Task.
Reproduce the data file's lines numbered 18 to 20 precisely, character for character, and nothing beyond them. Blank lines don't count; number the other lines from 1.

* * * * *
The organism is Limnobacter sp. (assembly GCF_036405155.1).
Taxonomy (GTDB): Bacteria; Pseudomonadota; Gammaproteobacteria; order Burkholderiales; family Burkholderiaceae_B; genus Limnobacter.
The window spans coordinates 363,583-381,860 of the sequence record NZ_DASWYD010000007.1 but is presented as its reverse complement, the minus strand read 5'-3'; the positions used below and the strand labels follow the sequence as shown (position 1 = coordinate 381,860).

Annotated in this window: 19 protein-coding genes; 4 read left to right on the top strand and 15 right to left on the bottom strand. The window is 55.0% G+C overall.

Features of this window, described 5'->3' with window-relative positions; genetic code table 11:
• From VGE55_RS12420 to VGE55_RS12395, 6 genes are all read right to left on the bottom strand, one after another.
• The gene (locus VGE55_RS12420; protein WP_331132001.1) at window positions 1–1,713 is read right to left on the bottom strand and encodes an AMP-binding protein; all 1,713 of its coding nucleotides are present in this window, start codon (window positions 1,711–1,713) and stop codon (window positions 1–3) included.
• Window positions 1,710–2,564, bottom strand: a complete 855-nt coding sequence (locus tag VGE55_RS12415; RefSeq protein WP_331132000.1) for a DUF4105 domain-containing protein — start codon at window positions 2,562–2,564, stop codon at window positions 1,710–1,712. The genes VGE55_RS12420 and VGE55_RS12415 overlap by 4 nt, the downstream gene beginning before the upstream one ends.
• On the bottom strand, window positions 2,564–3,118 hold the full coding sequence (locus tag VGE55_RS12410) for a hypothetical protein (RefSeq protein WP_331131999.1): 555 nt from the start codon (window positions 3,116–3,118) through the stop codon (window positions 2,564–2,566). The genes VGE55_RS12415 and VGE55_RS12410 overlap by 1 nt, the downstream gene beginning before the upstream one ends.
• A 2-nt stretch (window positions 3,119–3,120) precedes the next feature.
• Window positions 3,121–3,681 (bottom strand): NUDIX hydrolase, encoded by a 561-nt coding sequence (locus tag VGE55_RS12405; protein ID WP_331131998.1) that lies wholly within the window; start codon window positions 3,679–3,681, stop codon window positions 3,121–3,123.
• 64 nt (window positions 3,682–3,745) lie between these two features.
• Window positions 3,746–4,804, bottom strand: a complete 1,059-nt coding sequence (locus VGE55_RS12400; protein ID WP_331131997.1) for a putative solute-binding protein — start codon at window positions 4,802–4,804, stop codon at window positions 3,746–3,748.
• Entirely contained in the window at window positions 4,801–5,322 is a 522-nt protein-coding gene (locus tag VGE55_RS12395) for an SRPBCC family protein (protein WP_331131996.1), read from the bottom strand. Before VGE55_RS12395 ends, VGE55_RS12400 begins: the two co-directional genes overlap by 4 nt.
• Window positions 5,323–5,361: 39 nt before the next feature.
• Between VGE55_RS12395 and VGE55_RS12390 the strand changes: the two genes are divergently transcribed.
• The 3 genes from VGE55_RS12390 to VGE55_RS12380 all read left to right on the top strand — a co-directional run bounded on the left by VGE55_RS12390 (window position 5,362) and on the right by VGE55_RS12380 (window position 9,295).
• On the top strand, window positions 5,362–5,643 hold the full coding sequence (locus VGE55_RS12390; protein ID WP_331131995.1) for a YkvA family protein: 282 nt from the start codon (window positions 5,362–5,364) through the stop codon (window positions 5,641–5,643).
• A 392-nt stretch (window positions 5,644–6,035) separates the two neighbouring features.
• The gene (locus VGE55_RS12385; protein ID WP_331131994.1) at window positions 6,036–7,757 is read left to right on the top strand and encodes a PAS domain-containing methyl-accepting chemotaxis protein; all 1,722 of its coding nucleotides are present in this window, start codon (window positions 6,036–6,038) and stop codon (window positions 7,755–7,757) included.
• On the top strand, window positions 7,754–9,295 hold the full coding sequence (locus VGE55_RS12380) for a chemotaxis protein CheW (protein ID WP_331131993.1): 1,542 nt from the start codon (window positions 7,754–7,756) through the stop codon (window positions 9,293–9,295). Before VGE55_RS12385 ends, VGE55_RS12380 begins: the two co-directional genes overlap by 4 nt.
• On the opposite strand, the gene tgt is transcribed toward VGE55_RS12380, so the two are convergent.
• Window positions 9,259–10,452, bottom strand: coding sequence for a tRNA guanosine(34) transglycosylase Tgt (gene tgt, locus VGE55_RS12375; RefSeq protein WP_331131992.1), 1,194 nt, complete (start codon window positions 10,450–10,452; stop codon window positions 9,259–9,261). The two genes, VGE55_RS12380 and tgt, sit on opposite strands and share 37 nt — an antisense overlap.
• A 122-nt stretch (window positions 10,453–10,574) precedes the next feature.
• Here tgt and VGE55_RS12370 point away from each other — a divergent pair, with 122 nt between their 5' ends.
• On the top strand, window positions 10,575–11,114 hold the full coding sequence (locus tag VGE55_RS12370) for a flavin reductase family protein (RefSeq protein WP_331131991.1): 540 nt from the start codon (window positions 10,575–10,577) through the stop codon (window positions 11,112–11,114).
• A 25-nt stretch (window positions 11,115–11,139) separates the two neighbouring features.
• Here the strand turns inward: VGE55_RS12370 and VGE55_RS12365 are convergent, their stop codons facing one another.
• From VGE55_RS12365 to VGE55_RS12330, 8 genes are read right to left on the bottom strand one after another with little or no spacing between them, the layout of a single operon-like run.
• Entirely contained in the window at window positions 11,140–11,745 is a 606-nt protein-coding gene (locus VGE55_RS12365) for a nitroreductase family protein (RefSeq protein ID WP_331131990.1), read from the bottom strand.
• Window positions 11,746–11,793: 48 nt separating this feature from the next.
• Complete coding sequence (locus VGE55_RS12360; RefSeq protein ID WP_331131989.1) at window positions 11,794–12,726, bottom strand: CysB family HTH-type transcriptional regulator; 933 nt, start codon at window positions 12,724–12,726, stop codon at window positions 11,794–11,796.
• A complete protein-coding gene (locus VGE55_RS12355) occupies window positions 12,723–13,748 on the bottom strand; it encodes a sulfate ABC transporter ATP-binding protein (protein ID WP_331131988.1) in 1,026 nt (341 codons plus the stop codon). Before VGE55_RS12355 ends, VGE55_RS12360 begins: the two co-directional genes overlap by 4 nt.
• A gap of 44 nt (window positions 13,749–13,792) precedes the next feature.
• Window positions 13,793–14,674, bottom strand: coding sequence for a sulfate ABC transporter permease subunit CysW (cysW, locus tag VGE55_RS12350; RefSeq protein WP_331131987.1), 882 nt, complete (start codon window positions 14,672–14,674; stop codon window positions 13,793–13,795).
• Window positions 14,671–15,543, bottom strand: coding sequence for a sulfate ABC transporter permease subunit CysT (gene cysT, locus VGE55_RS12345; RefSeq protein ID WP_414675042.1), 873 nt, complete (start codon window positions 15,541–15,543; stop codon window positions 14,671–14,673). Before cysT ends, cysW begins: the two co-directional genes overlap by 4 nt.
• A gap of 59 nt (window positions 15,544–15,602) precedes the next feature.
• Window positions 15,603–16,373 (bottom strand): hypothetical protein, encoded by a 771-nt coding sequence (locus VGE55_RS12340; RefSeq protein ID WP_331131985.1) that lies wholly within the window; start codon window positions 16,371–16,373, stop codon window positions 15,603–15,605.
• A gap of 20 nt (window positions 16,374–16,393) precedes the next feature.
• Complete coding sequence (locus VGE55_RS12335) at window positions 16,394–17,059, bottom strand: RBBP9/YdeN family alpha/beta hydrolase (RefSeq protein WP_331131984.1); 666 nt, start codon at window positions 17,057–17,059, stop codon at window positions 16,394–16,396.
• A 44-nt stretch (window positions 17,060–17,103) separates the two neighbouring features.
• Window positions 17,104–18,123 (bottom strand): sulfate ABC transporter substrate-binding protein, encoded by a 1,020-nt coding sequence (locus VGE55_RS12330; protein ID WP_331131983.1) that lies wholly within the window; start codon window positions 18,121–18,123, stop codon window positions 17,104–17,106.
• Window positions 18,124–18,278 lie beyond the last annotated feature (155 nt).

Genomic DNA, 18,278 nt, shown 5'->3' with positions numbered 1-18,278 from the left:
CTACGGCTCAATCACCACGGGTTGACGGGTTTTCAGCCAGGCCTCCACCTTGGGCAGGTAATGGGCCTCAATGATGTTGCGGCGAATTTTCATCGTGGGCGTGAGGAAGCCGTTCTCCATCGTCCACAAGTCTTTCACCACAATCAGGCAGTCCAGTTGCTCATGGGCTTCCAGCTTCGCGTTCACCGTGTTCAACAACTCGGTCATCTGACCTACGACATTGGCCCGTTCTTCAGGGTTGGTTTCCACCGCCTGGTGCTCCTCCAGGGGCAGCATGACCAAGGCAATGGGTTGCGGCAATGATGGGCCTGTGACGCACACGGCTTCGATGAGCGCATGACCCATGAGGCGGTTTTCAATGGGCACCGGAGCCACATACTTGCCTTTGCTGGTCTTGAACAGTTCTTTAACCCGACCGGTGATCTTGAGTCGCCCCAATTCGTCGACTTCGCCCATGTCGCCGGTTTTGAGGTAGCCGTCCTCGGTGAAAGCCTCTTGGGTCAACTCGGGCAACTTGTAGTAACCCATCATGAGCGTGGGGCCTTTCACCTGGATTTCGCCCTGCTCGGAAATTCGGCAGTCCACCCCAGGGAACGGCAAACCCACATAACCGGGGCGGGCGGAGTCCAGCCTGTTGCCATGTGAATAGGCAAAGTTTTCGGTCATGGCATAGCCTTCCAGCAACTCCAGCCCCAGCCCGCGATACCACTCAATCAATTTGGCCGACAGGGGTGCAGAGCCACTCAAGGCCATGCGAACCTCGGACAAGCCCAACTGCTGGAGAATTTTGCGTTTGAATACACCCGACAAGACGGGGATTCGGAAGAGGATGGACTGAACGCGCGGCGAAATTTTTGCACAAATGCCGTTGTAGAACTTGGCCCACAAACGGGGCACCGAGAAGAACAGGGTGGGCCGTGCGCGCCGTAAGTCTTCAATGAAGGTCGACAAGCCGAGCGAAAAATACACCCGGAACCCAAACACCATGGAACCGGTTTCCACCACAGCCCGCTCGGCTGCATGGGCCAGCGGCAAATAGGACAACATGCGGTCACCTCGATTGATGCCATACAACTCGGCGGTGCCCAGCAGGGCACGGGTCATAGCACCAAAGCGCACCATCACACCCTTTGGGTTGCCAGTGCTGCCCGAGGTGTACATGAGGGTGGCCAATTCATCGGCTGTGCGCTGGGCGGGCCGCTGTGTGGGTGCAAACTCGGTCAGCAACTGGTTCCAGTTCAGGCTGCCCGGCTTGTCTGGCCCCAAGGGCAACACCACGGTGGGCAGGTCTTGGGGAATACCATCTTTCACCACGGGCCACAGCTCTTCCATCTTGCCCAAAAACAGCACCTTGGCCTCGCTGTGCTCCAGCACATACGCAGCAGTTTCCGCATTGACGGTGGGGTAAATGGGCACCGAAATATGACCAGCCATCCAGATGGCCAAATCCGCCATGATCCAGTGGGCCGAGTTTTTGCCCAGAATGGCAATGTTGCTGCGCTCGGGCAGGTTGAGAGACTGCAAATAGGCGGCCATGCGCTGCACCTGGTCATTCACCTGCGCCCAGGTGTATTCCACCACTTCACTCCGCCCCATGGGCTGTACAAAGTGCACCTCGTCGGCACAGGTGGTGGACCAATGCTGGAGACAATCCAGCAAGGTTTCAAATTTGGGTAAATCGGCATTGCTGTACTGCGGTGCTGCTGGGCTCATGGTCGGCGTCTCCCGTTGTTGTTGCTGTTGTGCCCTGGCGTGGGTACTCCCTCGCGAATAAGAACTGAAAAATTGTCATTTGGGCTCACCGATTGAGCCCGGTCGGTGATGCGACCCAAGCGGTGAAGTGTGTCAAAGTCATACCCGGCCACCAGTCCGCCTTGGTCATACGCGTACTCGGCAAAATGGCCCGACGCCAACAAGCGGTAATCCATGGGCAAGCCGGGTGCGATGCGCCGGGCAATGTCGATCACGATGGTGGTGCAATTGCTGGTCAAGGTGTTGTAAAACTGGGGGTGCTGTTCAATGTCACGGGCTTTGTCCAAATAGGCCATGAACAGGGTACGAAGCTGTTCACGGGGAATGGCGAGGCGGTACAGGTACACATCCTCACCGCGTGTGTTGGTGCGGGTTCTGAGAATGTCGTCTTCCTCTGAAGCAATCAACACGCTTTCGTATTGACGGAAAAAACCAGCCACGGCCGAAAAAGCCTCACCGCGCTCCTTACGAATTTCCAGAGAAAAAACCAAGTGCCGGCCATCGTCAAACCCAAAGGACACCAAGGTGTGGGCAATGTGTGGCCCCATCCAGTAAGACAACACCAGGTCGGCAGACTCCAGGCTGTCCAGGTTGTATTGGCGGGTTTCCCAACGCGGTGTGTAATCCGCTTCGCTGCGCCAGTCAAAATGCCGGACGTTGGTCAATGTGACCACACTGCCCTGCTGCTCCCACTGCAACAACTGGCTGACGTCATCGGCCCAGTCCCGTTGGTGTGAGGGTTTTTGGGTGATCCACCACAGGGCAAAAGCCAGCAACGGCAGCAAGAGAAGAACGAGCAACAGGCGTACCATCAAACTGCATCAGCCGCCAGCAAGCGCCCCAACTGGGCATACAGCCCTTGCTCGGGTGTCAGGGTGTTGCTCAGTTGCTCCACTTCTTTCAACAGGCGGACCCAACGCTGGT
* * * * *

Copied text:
• On the top strand, window positions 5,362–5,643 hold the full coding sequence (locus VGE55_RS12390; protein ID WP_331131995.1) for a YkvA family protein: 282 nt from the start codon (window positions 5,362–5,364) through the stop codon (window positions 5,641–5,643).
• A 392-nt stretch (window positions 5,644–6,035) separates the two neighbouring features.
• The gene (locus VGE55_RS12385; protein ID WP_331131994.1) at window positions 6,036–7,757 is read left to right on the top strand and encodes a PAS domain-containing methyl-accepting chemotaxis protein; all 1,722 of its coding nucleotides are present in this window, start codon (window positions 6,036–6,038) and stop codon (window positions 7,755–7,757) included.